Indiana Film Commission, Jane Rulon

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Indiana Film Commission, Jane Rulon

“To see the process of how someone can take an idea and get it up there for anyone in the world to see — what a powerful notion.” — Jane Rulon

“This is how younger people are communicating now,” says Jane Rulon about the power of film. “We don’t want to see Indiana left off the global screen.”

Rulon has headed the Indiana Film Commission for 12 years. During that time, she, along with the Film Commission’s project manager, Chris Pohl, has helped to make film and video production a significant part of the state’s economy, with a total economic impact of $647 million.

Although Rulon grew up in Indianapolis, she went to college in Iowa and then moved on to work in public relations and marketing in Washington, D.C. Family matters prompted her to return to Indianapolis in 1991. “This was my hometown, but I felt like a newcomer,” she recalls. One of the first things she did was to get involved with the Film Society. “The arts were my entry point to get to know people locally.” When the lead position at the state’s Film Commission opened up, Rulon applied. “All my experience came full circle,” she says. “There’s no one path to a job like this … it seemed like a good fit.”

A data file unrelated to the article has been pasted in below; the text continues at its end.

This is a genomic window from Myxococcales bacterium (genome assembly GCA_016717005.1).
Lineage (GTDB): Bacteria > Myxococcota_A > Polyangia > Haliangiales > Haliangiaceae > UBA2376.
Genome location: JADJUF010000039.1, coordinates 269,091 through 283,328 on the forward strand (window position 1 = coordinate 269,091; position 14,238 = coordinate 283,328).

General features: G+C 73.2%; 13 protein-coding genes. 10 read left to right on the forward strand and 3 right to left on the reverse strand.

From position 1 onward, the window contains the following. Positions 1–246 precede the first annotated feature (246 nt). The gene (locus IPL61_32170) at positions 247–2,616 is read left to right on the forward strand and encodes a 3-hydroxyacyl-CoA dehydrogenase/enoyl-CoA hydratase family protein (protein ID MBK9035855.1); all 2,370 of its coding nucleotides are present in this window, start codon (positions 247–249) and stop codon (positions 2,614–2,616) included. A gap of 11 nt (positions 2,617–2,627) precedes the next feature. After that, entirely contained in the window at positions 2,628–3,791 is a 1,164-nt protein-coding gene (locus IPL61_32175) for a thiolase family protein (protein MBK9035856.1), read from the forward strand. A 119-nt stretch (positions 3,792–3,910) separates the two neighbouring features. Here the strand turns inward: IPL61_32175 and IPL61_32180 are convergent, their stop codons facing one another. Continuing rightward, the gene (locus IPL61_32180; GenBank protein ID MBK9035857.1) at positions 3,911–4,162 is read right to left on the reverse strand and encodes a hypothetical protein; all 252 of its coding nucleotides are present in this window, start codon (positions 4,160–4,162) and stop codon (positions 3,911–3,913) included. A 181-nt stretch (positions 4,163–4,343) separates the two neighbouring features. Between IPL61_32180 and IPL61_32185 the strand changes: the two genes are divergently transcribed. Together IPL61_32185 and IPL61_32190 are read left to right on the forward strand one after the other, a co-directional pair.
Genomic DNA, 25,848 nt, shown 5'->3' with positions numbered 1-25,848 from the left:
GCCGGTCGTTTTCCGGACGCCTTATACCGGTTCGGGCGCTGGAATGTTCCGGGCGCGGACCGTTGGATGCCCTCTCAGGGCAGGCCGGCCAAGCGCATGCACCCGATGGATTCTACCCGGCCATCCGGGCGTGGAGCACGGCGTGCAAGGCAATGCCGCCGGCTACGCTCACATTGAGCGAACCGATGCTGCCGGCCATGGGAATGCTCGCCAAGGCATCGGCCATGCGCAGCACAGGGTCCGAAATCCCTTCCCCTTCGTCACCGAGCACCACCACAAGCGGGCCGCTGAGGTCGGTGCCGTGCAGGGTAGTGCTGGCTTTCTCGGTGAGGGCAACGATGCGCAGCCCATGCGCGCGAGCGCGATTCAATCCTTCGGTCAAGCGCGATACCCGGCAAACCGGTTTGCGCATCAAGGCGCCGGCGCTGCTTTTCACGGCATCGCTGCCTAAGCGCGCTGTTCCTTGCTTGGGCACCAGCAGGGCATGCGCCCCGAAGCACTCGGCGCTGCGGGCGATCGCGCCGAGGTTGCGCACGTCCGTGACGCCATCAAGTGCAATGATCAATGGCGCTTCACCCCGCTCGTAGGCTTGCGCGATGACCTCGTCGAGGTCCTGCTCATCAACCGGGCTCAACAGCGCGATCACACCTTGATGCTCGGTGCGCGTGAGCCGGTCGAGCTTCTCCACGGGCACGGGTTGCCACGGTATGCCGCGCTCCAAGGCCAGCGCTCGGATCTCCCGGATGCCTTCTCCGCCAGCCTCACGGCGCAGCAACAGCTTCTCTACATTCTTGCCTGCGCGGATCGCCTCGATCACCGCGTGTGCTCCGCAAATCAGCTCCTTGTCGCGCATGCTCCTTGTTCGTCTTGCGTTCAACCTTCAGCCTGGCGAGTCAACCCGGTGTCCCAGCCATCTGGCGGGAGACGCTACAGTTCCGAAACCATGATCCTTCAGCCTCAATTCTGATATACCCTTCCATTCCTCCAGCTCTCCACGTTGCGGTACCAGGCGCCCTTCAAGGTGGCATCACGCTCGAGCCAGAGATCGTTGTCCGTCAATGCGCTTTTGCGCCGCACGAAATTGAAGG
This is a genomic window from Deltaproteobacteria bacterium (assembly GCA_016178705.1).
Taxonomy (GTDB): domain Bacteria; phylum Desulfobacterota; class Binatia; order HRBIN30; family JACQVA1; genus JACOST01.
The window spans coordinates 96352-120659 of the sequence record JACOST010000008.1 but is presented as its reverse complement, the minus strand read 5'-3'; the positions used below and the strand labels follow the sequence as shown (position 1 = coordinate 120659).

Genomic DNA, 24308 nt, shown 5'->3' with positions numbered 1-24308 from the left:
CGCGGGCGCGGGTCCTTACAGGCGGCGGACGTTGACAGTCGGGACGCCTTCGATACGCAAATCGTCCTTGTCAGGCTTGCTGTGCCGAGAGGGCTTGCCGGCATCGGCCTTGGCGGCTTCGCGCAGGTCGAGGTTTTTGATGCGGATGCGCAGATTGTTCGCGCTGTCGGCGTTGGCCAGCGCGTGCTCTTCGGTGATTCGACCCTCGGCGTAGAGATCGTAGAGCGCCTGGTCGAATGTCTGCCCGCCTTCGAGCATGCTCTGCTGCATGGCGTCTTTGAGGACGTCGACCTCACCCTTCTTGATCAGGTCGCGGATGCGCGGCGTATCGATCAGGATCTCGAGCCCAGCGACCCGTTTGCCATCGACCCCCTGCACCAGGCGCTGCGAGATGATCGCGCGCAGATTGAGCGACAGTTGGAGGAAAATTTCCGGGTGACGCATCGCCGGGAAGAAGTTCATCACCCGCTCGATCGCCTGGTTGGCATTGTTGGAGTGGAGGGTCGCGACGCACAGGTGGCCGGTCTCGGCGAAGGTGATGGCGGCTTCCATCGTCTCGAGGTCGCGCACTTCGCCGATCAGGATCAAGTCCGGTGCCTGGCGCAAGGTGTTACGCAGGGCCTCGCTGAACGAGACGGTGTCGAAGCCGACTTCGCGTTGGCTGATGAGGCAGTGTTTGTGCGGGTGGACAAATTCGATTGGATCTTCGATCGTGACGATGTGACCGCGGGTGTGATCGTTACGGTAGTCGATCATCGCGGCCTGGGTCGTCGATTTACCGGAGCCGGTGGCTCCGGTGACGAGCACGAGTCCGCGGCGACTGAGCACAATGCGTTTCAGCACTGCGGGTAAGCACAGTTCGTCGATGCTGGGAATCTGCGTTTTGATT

No sooner was Rulon hired then she found herself in the midst of a major production. Rudy, a film about Notre Dame football, was about to shoot in South Bend. “There’s a certain protocol” about film production, Rulon says, “a hierarchy. Who calls the shots, who makes the decisions. You have to learn who to be in contact with and develop relationships. I had to dive right in and act like I knew what I was doing.”

Now Rulon finds her office serving as the state’s chief authority on questions ranging from where the best historical locations are to how a filmstruck fan can get into the business. “People recognize that film and video production is not only about economic development in terms of dollars coming in, it enhances the image of your location. The more we can get Indiana on the screen, the better.”

Rulon believes that supporting all forms of arts and cultural activity is the best way to grow Indiana as a film and video production center. “Film is based on all the other arts. We can benefit from having a welcoming, thriving cultural climate.”

Around seven feature films a year are shot, to some extent, in Indiana. Then there is a wealth of television commercials, music videos and corporate films being produced here, not to mention a burgeoning creative independent scene that works primarily in digital video. “There are so many obstacles to getting a movie on the screen,” Rulon says. “To see the process of how someone can take an idea and get it up there for anyone in the world to see — what a powerful notion. I love that process.”

— David Hoppe

seniors all ages family friendly 21 and over contributed sponsored

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